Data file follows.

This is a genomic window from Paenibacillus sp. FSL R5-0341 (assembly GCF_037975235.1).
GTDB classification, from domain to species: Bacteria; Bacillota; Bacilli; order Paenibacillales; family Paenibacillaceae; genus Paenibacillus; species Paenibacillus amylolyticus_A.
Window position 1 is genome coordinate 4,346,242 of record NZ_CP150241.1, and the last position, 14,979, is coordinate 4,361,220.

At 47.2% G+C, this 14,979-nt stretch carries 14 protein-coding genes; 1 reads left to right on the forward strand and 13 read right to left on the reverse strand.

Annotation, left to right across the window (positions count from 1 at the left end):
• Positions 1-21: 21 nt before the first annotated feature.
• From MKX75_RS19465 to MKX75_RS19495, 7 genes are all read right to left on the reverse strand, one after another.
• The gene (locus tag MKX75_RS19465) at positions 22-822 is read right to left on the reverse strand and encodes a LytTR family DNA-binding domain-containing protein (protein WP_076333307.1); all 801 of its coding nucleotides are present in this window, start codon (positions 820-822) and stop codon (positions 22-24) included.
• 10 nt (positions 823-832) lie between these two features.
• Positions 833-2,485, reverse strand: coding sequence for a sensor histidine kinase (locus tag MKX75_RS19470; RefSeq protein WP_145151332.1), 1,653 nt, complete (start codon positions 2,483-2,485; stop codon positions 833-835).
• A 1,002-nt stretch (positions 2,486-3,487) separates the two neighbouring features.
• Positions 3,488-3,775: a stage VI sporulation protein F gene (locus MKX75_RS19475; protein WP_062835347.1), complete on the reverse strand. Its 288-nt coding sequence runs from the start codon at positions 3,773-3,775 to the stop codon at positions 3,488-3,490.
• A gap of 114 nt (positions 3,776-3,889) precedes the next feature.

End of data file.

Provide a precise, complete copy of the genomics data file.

This is a genomic window from Paenibacillus sp. FSL R5-0341 (assembly GCF_037975235.1).
GTDB classification, from domain to species: Bacteria; Bacillota; Bacilli; order Paenibacillales; family Paenibacillaceae; genus Paenibacillus; species Paenibacillus amylolyticus_A.
Window position 1 is genome coordinate 4,346,242 of record NZ_CP150241.1, and the last position, 14,979, is coordinate 4,361,220.

At 47.2% G+C, this 14,979-nt stretch carries 14 protein-coding genes; 1 reads left to right on the forward strand and 13 read right to left on the reverse strand.

Annotation, left to right across the window (positions count from 1 at the left end):
• Positions 1-21: 21 nt before the first annotated feature.
• From MKX75_RS19465 to MKX75_RS19495, 7 genes are all read right to left on the reverse strand, one after another.
• The gene (locus tag MKX75_RS19465) at positions 22-822 is read right to left on the reverse strand and encodes a LytTR family DNA-binding domain-containing protein (protein WP_076333307.1); all 801 of its coding nucleotides are present in this window, start codon (positions 820-822) and stop codon (positions 22-24) included.
• 10 nt (positions 823-832) lie between these two features.
• Positions 833-2,485, reverse strand: coding sequence for a sensor histidine kinase (locus tag MKX75_RS19470; RefSeq protein WP_145151332.1), 1,653 nt, complete (start codon positions 2,483-2,485; stop codon positions 833-835).
• A 1,002-nt stretch (positions 2,486-3,487) separates the two neighbouring features.
• Positions 3,488-3,775: a stage VI sporulation protein F gene (locus MKX75_RS19475; protein WP_062835347.1), complete on the reverse strand. Its 288-nt coding sequence runs from the start codon at positions 3,773-3,775 to the stop codon at positions 3,488-3,490.
• A gap of 114 nt (positions 3,776-3,889) precedes the next feature.